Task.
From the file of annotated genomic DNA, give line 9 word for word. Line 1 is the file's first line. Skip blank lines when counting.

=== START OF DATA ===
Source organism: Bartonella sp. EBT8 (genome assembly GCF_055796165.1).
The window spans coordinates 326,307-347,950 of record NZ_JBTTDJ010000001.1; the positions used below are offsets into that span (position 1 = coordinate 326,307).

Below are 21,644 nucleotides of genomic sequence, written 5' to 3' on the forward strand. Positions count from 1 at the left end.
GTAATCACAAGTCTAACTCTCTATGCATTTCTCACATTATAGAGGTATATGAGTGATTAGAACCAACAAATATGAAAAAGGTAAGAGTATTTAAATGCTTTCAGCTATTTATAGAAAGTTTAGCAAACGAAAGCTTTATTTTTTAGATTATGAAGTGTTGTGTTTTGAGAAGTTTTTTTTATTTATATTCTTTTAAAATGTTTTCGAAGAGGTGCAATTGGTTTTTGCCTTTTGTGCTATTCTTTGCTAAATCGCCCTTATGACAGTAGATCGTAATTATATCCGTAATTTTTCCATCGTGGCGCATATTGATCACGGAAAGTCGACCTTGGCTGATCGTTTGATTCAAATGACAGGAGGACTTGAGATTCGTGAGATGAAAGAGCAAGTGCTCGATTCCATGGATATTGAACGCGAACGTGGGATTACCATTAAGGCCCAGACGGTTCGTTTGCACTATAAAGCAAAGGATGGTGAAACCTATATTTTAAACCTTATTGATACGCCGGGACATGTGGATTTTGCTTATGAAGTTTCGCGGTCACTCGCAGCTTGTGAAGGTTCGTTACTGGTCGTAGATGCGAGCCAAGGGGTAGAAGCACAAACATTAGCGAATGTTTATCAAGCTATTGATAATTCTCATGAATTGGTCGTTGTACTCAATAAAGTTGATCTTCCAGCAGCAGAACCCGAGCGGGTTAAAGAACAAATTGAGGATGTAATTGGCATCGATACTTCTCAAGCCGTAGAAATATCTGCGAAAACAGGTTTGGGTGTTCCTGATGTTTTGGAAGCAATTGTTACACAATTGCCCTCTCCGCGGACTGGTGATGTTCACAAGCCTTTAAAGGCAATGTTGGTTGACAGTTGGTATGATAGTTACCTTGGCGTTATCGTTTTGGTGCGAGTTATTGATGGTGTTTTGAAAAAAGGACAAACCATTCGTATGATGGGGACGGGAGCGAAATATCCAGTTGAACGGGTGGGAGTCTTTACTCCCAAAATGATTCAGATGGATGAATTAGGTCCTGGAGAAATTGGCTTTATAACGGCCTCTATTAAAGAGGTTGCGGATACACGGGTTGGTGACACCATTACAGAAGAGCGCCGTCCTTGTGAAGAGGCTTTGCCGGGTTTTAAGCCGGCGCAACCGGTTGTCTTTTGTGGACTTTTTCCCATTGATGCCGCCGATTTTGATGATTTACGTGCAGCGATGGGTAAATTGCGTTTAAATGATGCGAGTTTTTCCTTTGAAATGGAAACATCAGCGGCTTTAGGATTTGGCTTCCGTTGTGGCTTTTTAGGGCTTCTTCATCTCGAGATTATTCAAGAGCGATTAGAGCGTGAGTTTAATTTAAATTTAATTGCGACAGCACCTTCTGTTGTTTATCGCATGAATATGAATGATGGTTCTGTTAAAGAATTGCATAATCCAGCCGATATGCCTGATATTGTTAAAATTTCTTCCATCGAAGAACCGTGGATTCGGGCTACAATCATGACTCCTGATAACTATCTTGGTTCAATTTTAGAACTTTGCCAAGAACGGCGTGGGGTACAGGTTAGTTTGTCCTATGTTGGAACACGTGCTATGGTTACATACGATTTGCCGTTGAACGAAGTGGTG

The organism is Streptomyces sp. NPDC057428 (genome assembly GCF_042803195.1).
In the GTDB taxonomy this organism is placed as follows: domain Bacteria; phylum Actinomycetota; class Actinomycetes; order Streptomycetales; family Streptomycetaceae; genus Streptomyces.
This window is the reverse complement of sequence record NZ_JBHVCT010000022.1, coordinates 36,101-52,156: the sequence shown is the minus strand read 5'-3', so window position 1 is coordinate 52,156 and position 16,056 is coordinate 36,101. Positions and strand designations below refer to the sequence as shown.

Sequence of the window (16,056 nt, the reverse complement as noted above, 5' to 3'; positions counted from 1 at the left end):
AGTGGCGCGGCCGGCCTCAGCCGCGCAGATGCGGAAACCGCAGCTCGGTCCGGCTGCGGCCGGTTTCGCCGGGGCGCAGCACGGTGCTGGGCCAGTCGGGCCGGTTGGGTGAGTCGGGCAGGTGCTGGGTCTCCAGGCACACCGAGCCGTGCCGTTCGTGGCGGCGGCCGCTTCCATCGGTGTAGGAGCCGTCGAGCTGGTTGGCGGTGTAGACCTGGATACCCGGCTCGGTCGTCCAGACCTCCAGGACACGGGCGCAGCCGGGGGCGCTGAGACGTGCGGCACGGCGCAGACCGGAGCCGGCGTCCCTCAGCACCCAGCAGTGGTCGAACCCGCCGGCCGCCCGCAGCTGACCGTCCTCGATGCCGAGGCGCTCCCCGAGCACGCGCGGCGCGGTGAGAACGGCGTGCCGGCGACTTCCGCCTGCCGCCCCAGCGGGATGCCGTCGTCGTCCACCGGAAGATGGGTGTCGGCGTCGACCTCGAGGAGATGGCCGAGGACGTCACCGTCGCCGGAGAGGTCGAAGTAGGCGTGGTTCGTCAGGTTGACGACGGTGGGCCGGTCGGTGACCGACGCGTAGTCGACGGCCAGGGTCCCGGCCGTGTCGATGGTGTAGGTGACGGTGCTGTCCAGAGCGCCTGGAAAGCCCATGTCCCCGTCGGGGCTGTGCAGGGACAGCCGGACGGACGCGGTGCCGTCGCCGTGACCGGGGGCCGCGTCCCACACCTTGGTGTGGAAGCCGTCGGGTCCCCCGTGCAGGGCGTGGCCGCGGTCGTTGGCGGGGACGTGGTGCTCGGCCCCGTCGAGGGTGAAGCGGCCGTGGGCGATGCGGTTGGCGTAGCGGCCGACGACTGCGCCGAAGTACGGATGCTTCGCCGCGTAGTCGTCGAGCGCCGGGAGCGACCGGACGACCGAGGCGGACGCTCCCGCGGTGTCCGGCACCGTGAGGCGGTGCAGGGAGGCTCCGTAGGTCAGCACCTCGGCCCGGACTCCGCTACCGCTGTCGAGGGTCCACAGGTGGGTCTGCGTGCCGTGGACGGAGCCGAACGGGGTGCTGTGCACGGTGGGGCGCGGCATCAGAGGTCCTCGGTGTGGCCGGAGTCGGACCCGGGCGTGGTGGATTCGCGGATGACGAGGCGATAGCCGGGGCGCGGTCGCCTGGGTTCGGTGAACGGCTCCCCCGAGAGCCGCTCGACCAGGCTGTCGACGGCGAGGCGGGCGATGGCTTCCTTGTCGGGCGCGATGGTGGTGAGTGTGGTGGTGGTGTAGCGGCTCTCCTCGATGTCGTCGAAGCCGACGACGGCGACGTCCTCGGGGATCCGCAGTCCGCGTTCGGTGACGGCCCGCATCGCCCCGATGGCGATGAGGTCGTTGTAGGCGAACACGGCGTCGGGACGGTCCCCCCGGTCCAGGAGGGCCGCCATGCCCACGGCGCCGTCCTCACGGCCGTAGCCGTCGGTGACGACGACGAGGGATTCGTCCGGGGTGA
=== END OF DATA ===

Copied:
AGTGGCGCGGCCGGCCTCAGCCGCGCAGATGCGGAAACCGCAGCTCGGTCCGGCTGCGGCCGGTTTCGCCGGGGCGCAGCACGGTGCTGGGCCAGTCGGGCCGGTTGGGTGAGTCGGGCAGGTGCTGGGTCTCCAGGCACACCGAGCCGTGCCGTTCGTGGCGGCGGCCGCTTCCATCGGTGTAGGAGCCGTCGAGCTGGTTGGCGGTGTAGACCTGGATACCCGGCTCGGTCGTCCAGACCTCCAGGACACGGGCGCAGCCGGGGGCGCTGAGACGTGCGGCACGGCGCAGACCGGAGCCGGCGTCCCTCAGCACCCAGCAGTGGTCGAACCCGCCGGCCGCCCGCAGCTGACCGTCCTCGATGCCGAGGCGCTCCCCGAGCACGCGCGGCGCGGTGAGAACGGCGTGCCGGCGACTTCCGCCTGCCGCCCCAGCGGGATGCCGTCGTCGTCCACCGGAAGATGGGTGTCGGCGTCGACCTCGAGGAGATGGCCGAGGACGTCACCGTCGCCGGAGAGGTCGAAGTAGGCGTGGTTCGTCAGGTTGACGACGGTGGGCCGGTCGGTGACCGACGCGTAGTCGACGGCCAGGGTCCCGGCCGTGTCGATGGTGTAGGTGACGGTGCTGTCCAGAGCGCCTGGAAAGCCCATGTCCCCGTCGGGGCTGTGCAGGGACAGCCGGACGGACGCGGTGCCGTCGCCGTGACCGGGGGCCGCGTCCCACACCTTGGTGTGGAAGCCGTCGGGTCCCCCGTGCAGGGCGTGGCCGCGGTCGTTGGCGGGGACGTGGTGCTCGGCCCCGTCGAGGGTGAAGCGGCCGTGGGCGATGCGGTTGGCGTAGCGGCCGACGACTGCGCCGAAGTACGGATGCTTCGCCGCGTAGTCGTCGAGCGCCGGGAGCGACCGGACGACCGAGGCGGACGCTCCCGCGGTGTCCGGCACCGTGAGGCGGTGCAGGGAGGCTCCGTAGGTCAGCACCTCGGCCCGGACTCCGCTACCGCTGTCGAGGGTCCACAGGTGGGTCTGCGTGCCGTGGACGGAGCCGAACGGGGTGCTGTGCACGGTGGGGCGCGGCATCAGAGGTCCTCGGTGTGGCCGGAGTCGGACCCGGGCGTGGTGGATTCGCGGATGACGAGGCGATAGCCGGGGCGCGGTCGCCTGGGTTCGGTGAACGGCTCCCCCGAGAGCCGCTCGACCAGGCTGTCGACGGCGAGGCGGGCGATGGCTTCCTTGTCGGGCGCGATGGTGGTGAGTGTGGTGGTGGTGTAGCGGCTCTCCTCGATGTCGTCGAAGCCGACGACGGCGACGTCCTCGGGGATCCGCAGTCCGCGTTCGGTGACGGCCCGCATCGCCCCGATGGCGATGAGGTCGTTGTAGGCGAACACGGCGTCGGGACGGTCCCCCCGGTCCAGGAGGGCCGCCATGCCCACGGCGCCGTCCTCACGGCCGTAGCCGTCGGTGACGACGACGAGGGATTCGTCCGGGGTGA